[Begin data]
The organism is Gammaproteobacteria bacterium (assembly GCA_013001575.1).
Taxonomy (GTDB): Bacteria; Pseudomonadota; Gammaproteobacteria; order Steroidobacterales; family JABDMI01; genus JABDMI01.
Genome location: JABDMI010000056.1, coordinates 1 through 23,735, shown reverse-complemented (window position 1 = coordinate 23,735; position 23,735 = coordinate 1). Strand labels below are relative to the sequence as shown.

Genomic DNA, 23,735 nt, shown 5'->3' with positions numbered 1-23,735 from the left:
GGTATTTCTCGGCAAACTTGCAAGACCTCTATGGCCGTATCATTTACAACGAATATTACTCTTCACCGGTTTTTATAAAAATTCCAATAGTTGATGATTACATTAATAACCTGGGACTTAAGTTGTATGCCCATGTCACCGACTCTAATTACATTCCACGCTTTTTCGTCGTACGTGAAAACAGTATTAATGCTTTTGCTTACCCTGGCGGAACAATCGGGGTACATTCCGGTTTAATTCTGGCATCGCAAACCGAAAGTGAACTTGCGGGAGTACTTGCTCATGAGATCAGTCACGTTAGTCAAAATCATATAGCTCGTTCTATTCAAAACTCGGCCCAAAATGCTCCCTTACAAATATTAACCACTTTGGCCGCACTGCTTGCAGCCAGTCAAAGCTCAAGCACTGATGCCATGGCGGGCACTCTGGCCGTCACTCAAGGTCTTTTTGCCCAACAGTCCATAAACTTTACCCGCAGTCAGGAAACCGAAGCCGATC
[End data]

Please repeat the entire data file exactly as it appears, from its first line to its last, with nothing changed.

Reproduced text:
The organism is Gammaproteobacteria bacterium (assembly GCA_013001575.1).
Taxonomy (GTDB): Bacteria; Pseudomonadota; Gammaproteobacteria; order Steroidobacterales; family JABDMI01; genus JABDMI01.
Genome location: JABDMI010000056.1, coordinates 1 through 23,735, shown reverse-complemented (window position 1 = coordinate 23,735; position 23,735 = coordinate 1). Strand labels below are relative to the sequence as shown.

Genomic DNA, 23,735 nt, shown 5'->3' with positions numbered 1-23,735 from the left:
GGTATTTCTCGGCAAACTTGCAAGACCTCTATGGCCGTATCATTTACAACGAATATTACTCTTCACCGGTTTTTATAAAAATTCCAATAGTTGATGATTACATTAATAACCTGGGACTTAAGTTGTATGCCCATGTCACCGACTCTAATTACATTCCACGCTTTTTCGTCGTACGTGAAAACAGTATTAATGCTTTTGCTTACCCTGGCGGAACAATCGGGGTACATTCCGGTTTAATTCTGGCATCGCAAACCGAAAGTGAACTTGCGGGAGTACTTGCTCATGAGATCAGTCACGTTAGTCAAAATCATATAGCTCGTTCTATTCAAAACTCGGCCCAAAATGCTCCCTTACAAATATTAACCACTTTGGCCGCACTGCTTGCAGCCAGTCAAAGCTCAAGCACTGATGCCATGGCGGGCACTCTGGCCGTCACTCAAGGTCTTTTTGCCCAACAGTCCATAAACTTTACCCGCAGTCAGGAAACCGAAGCCGATC